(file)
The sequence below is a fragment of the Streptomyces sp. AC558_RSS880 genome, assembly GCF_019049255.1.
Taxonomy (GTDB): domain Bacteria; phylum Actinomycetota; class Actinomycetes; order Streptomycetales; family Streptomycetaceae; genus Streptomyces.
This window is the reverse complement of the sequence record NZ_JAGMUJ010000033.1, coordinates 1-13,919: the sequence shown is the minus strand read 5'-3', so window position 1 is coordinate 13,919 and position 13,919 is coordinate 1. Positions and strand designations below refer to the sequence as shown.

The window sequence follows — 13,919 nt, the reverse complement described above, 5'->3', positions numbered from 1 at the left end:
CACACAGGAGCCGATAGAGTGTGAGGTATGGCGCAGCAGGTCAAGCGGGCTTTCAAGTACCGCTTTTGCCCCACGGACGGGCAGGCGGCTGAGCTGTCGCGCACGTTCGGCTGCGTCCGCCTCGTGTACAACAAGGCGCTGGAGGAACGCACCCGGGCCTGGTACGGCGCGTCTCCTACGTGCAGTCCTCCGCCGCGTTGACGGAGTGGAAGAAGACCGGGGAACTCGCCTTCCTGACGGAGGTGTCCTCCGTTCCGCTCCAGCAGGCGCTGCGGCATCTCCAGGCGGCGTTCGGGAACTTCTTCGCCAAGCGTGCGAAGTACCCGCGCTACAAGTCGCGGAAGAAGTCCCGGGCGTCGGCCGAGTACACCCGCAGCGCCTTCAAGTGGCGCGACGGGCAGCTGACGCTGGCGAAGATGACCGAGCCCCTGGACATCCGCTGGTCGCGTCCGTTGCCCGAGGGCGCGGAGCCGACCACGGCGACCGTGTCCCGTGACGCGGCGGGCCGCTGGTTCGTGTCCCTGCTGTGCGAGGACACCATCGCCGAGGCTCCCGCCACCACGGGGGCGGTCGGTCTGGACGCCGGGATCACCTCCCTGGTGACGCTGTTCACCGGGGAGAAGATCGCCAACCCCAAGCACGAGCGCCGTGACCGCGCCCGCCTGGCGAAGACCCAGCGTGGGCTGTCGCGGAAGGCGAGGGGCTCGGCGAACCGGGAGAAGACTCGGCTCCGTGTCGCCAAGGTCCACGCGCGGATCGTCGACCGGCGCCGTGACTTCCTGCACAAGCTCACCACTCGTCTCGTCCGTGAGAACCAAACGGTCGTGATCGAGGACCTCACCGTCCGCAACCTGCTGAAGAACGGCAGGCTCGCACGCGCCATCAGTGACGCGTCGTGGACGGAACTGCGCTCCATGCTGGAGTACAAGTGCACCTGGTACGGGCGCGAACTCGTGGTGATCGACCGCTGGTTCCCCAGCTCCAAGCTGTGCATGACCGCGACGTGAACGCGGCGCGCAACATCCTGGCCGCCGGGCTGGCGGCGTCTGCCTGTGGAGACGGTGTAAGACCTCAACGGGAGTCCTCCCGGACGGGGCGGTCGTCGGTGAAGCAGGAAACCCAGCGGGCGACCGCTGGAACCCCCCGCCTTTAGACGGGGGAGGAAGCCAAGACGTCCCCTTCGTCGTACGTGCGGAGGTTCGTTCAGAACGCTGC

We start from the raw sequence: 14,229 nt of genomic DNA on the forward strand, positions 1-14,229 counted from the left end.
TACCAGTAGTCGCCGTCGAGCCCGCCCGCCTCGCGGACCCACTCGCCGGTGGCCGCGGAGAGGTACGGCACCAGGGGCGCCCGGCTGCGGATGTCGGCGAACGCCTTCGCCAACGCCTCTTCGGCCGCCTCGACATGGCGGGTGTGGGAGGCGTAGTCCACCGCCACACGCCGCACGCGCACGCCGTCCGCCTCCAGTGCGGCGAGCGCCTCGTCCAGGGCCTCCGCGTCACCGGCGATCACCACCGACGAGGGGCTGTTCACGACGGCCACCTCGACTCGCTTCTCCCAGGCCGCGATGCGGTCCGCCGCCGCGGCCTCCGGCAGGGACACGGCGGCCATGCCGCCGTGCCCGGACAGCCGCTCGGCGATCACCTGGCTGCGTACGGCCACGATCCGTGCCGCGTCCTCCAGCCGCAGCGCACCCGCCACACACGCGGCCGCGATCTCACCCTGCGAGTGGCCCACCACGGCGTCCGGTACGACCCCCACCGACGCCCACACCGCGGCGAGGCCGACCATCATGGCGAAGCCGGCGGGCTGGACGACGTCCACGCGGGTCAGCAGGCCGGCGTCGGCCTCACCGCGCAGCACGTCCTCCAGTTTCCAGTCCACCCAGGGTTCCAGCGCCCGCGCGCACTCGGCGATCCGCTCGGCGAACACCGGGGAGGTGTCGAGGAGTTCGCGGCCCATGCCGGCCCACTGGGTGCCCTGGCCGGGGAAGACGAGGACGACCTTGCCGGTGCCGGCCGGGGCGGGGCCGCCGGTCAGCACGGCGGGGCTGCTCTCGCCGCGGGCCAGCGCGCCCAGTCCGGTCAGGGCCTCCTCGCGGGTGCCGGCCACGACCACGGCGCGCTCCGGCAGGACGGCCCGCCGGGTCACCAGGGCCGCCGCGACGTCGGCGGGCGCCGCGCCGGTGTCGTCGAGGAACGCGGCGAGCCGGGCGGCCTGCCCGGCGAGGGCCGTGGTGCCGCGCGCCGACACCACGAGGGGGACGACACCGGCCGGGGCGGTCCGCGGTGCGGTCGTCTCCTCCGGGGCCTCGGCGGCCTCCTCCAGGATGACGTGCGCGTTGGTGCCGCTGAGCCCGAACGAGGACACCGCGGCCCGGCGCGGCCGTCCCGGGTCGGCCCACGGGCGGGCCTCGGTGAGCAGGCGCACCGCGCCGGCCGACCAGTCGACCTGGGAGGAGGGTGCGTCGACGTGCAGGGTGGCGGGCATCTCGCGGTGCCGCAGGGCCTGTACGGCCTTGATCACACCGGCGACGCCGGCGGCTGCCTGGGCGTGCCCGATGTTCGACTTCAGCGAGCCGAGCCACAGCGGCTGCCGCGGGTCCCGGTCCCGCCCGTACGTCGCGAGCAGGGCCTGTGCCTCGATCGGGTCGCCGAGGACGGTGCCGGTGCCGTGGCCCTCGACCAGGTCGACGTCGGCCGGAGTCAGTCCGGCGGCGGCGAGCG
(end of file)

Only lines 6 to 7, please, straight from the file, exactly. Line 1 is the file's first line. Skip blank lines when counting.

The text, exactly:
We start from the raw sequence: 14,229 nt of genomic DNA on the forward strand, positions 1-14,229 counted from the left end.
TACCAGTAGTCGCCGTCGAGCCCGCCCGCCTCGCGGACCCACTCGCCGGTGGCCGCGGAGAGGTACGGCACCAGGGGCGCCCGGCTGCGGATGTCGGCGAACGCCTTCGCCAACGCCTCTTCGGCCGCCTCGACATGGCGGGTGTGGGAGGCGTAGTCCACCGCCACACGCCGCACGCGCACGCCGTCCGCCTCCAGTGCGGCGAGCGCCTCGTCCAGGGCCTCCGCGTCACCGGCGATCACCACCGACGAGGGGCTGTTCACGACGGCCACCTCGACTCGCTTCTCCCAGGCCGCGATGCGGTCCGCCGCCGCGGCCTCCGGCAGGGACACGGCGGCCATGCCGCCGTGCCCGGACAGCCGCTCGGCGATCACCTGGCTGCGTACGGCCACGATCCGTGCCGCGTCCTCCAGCCGCAGCGCACCCGCCACACACGCGGCCGCGATCTCACCCTGCGAGTGGCCCACCACGGCGTCCGGTACGACCCCCACCGACGCCCACACCGCGGCGAGGCCGACCATCATGGCGAAGCCGGCGGGCTGGACGACGTCCACGCGGGTCAGCAGGCCGGCGTCGGCCTCACCGCGCAGCACGTCCTCCAGTTTCCAGTCCACCCAGGGTTCCAGCGCCCGCGCGCACTCGGCGATCCGCTCGGCGAACACCGGGGAGGTGTCGAGGAGTTCGCGGCCCATGCCGGCCCACTGGGTGCCCTGGCCGGGGAAGACGAGGACGACCTTGCCGGTGCCGGCCGGGGCGGGGCCGCCGGTCAGCACGGCGGGGCTGCTCTCGCCGCGGGCCAGCGCGCCCAGTCCGGTCAGGGCCTCCTCGCGGGTGCCGGCCACGACCACGGCGCGCTCCGGCAGGACGGCCCGCCGGGTCACCAGGGCCGCCGCGACGTCGGCGGGCGCCGCGCCGGTGTCGTCGAGGAACGCGGCGAGCCGGGCGGCCTGCCCGGCGAGGGCCGTGGTGCCGCGCGCCGACACCACGAGGGGGACGACACCGGCCGGGGCGGTCCGCGGTGCGGTCGTCTCCTCCGGGGCCTCGGCGGCCTCCTCCAGGATGACGTGCGCGTTGGTGCCGCTGAGCCCGAACGAGGACACCGCGGCCCGGCGCGGCCGTCCCGGGTCGGCCCACGGGCGGGCCTCGGTGAGCAGGCGCACCGCGCCGGCCGACCAGTCGACCTGGGAGGAGGGTGCGTCGACGTGCAGGGTGGCGGGCATCTCGCGGTGCCGCAGGGCCTGTACGGCCTTGATCACACCGGCGACGCCGGCGGCTGCCTGGGCGTGCCCGATGTTCGACTTCAGCGAGCCGAGCCACAGCGGCTGCCGCGGGTCCCGGTCCCGCCCGTACGTCGCGAGCAGGGCCTGTGCCTCGATCGGGTCGCCGAGGACGGTGCCGGTGCCGTGGCCCTCGACCAGGTCGACGTCGGCCGGAGTCAGTCCGGCGGCGGCGAGCG